Not Your Typical Stanley Cup Final Primer

The 2017 Stanley Cup Final stage has been set. The Pittsburgh Penguins will try to become the first team since the Detroit Red Wings in 1997-98 to win consecutive Stanley Cups, while the Nashville Predators will try to bring home the Cup in their first try.

Offense vs. Defense

It promises to be a matchup of great offense vs. great defense.

The Penguins are chock full of offense, including arguably one of the 10 best players in the history of the game, Sidney Crosby. Evgeni Malkin has won a Calder, two Art Ross, a Conn Smythe, a Hart Memorial and a Ted Lindsay. The two of them are trying to do something even Mario Lemieux and Jaromir Jagr couldn’t — win a third Cup. Nashville is without their best center, Ryan Johansen, who is out the rest of the postseason with a thigh injury.

Ryan Johansen (Christopher Hanewinckel-USA TODAY Sports)

The Predators have the best defense in the league. Any combination of their interchangeable top four; P.K. Subban, Roman Josi, Ryan Ellis and Mattias Ekholm would play as the top pairing on most NHL teams. Each has averaged about 25 minutes of ice time per game through the first three rounds of the playoffs while generating a total of 11 goals and 24 assists. In fact, while playing stand-out defense, these four have outscored the eight Penguin defensemen to this point.

As Chris Kunitz said in his post-game interview with Pierre LeBrun, “They [the Predators] have a speed team that’s gonna come at ya with some active D. They have four Erik Karlssons on their team with a great goaltender.” He then added off camera, “but their mullets don’t hold a candle to Erik’s.”

Photo: Charles LeClaire-USA TODAY Sports

Supply vs. Demand

With ticket prices for the previous three rounds already hitting record prices for Bridgestone Arena, chances of getting your hands on them are beyond slim and none. There’s a better chance of Mike Milbury making an insightful comment.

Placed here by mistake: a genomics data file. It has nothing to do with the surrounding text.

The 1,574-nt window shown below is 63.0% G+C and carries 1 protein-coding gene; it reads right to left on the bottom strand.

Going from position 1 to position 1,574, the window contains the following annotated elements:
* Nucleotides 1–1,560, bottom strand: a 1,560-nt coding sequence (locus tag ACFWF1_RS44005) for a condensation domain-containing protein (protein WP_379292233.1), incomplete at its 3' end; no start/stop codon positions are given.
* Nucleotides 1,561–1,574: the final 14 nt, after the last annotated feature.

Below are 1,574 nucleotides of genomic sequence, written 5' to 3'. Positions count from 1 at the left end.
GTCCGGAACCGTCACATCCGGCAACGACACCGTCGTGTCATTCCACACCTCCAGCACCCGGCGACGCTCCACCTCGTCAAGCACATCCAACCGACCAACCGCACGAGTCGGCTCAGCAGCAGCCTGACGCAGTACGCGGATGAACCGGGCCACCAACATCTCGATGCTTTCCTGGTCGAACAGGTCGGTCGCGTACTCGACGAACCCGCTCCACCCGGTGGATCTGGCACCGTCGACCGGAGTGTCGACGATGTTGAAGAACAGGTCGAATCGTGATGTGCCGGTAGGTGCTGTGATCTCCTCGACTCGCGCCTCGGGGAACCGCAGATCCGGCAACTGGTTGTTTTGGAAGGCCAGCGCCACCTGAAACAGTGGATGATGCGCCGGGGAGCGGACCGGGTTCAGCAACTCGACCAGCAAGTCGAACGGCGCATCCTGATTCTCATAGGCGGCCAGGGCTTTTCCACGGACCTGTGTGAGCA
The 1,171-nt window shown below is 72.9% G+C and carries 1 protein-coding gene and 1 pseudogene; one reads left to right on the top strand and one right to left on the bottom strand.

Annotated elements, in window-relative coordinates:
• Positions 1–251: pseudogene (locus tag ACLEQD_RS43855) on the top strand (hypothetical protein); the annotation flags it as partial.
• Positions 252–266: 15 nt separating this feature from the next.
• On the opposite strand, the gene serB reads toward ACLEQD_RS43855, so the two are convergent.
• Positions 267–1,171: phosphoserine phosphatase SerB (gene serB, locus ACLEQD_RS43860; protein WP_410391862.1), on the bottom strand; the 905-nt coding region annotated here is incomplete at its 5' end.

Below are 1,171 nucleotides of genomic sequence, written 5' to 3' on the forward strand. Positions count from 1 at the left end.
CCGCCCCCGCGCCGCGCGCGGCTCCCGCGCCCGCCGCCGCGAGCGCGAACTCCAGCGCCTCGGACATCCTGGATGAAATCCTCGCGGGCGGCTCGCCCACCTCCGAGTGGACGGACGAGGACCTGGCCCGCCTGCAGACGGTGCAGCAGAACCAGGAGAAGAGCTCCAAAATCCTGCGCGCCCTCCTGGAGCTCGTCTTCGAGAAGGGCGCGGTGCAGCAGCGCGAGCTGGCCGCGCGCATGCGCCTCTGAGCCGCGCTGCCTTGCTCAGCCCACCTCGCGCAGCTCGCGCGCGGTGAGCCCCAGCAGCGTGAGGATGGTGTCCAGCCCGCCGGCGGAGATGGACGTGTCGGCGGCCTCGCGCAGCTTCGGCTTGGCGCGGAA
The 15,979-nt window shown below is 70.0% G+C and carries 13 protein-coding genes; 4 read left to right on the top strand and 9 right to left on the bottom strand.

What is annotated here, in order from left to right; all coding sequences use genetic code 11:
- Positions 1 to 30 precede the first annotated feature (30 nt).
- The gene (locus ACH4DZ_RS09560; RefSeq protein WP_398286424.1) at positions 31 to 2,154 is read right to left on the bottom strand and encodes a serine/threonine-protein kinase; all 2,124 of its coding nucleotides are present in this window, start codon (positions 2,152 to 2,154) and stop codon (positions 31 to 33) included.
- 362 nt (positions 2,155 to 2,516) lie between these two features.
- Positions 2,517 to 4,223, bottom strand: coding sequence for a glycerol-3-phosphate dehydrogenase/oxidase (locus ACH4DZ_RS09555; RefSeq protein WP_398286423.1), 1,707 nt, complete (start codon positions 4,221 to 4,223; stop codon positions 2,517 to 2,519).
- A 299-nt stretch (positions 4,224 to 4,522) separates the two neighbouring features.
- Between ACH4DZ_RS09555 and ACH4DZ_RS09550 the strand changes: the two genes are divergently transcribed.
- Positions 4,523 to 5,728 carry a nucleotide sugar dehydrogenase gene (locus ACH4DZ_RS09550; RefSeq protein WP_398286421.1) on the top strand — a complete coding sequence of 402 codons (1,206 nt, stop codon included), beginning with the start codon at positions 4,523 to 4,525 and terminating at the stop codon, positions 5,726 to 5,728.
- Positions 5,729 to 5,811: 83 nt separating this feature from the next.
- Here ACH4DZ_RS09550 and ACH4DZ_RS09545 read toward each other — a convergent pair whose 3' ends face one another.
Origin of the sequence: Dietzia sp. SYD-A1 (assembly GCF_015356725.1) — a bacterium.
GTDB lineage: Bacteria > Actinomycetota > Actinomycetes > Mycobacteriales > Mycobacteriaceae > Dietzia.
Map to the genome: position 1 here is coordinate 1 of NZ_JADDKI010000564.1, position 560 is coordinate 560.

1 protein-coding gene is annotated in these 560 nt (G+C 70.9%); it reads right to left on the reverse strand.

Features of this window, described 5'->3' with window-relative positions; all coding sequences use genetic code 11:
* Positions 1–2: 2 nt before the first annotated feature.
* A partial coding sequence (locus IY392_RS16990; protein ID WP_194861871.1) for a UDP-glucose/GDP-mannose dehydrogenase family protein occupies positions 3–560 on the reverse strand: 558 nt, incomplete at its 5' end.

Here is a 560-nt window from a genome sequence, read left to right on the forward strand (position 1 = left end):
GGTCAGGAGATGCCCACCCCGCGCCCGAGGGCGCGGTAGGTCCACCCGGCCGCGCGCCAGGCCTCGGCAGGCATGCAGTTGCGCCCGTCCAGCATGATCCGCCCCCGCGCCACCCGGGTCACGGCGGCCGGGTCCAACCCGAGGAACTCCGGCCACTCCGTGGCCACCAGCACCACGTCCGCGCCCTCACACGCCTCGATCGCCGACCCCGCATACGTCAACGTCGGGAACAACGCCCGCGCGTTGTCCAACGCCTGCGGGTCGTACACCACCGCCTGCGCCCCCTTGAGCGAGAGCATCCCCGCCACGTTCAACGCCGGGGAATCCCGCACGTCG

Tickets for Predators’ home games sold out within an hour.

(Christopher Hanewinckel-USA TODAY Sports)

Last season, ticket prices on average ranged from about $250 per ticket for Game 1 all the way up to roughly $1,000 per ticket for games later in the series. As of Sunday evening, on secondary market ticket aggregator site SeatGeek, these are prices for the cheapest ticket for each game of this year’s Stanley Cup Final:

Game 1: From $297
Game 2: From $304
Game 3: From $1292
Game 4: From $1270
Game 5: From $667
Game 6: From $1,371
Game 7: From $1,133

Holy snotballs, Batman. That’s a lot of moolah. But let’s dream for a minute and say money’s no object. You and a friend want to see Game 6 at Bridgestone Arena (provided there is one). That’s $2,742 just to walk in the building. Add in a few souvenirs, some cold beverages, popcorn and you’re close to $3,000.

For a bit of perspective, the cost for two tickets is more than:

P.K. Subban (Christopher Hanewinckel-USA TODAY Sports)

Pride vs. Pungency

Worry not. If you can’t find three grand worth of coins in your seat cushions, you can always join the tens of thousands of fans outside Bridgestone Arena watching on big screen TVs. Just hope you’re not next to Kevin Brady, a superstitious Predators’ fan who has worn the same shirt since his team began their playoff run 47 days ago.

After the second-round series against St. Louis ended, Kevin’s wife, Laura smelled a foul odor in the den and asked him to check to see if one of their three dogs might have had an accident. They hadn’t, it was the shirt.

Prideful, but oh so pungent.

“This shirt has been next to my body for a long time now and it’s becoming very bad,” Brady said. “If we win the Stanley Cup I’m going to have to bury this thing in the backyard somewhere. It could probably stand on its own in the corner.”